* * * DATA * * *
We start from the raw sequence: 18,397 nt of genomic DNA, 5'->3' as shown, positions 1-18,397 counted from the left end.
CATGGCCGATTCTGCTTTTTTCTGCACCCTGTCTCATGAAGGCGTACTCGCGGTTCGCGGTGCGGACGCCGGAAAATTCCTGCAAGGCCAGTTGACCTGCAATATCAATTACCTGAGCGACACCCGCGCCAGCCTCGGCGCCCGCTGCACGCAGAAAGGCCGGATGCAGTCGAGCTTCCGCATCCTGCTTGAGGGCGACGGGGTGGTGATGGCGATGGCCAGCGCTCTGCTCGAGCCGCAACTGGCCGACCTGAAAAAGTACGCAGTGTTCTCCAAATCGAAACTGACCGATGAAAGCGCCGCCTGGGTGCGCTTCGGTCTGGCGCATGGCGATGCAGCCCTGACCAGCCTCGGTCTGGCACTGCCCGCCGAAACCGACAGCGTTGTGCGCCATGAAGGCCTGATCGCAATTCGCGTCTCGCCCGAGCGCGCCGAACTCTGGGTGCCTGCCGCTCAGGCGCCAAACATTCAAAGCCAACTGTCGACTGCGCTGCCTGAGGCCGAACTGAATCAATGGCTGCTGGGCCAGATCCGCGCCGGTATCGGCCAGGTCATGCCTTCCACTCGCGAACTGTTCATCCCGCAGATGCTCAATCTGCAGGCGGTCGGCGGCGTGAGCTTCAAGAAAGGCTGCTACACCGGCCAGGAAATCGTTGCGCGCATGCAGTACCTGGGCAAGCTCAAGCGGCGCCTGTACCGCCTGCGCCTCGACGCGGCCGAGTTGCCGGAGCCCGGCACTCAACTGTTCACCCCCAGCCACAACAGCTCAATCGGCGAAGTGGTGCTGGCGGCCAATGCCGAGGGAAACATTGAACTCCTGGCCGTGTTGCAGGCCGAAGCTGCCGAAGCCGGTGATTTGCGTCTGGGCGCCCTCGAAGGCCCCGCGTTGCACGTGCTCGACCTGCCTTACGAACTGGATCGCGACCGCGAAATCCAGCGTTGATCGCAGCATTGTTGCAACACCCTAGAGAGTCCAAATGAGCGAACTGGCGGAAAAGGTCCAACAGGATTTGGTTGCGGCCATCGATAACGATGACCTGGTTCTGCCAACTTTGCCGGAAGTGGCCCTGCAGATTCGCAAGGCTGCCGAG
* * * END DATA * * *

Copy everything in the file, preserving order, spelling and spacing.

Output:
We start from the raw sequence: 18,397 nt of genomic DNA, 5'->3' as shown, positions 1-18,397 counted from the left end.
CATGGCCGATTCTGCTTTTTTCTGCACCCTGTCTCATGAAGGCGTACTCGCGGTTCGCGGTGCGGACGCCGGAAAATTCCTGCAAGGCCAGTTGACCTGCAATATCAATTACCTGAGCGACACCCGCGCCAGCCTCGGCGCCCGCTGCACGCAGAAAGGCCGGATGCAGTCGAGCTTCCGCATCCTGCTTGAGGGCGACGGGGTGGTGATGGCGATGGCCAGCGCTCTGCTCGAGCCGCAACTGGCCGACCTGAAAAAGTACGCAGTGTTCTCCAAATCGAAACTGACCGATGAAAGCGCCGCCTGGGTGCGCTTCGGTCTGGCGCATGGCGATGCAGCCCTGACCAGCCTCGGTCTGGCACTGCCCGCCGAAACCGACAGCGTTGTGCGCCATGAAGGCCTGATCGCAATTCGCGTCTCGCCCGAGCGCGCCGAACTCTGGGTGCCTGCCGCTCAGGCGCCAAACATTCAAAGCCAACTGTCGACTGCGCTGCCTGAGGCCGAACTGAATCAATGGCTGCTGGGCCAGATCCGCGCCGGTATCGGCCAGGTCATGCCTTCCACTCGCGAACTGTTCATCCCGCAGATGCTCAATCTGCAGGCGGTCGGCGGCGTGAGCTTCAAGAAAGGCTGCTACACCGGCCAGGAAATCGTTGCGCGCATGCAGTACCTGGGCAAGCTCAAGCGGCGCCTGTACCGCCTGCGCCTCGACGCGGCCGAGTTGCCGGAGCCCGGCACTCAACTGTTCACCCCCAGCCACAACAGCTCAATCGGCGAAGTGGTGCTGGCGGCCAATGCCGAGGGAAACATTGAACTCCTGGCCGTGTTGCAGGCCGAAGCTGCCGAAGCCGGTGATTTGCGTCTGGGCGCCCTCGAAGGCCCCGCGTTGCACGTGCTCGACCTGCCTTACGAACTGGATCGCGACCGCGAAATCCAGCGTTGATCGCAGCATTGTTGCAACACCCTAGAGAGTCCAAATGAGCGAACTGGCGGAAAAGGTCCAACAGGATTTGGTTGCGGCCATCGATAACGATGACCTGGTTCTGCCAACTTTGCCGGAAGTGGCCCTGCAGATTCGCAAGGCTGCCGAG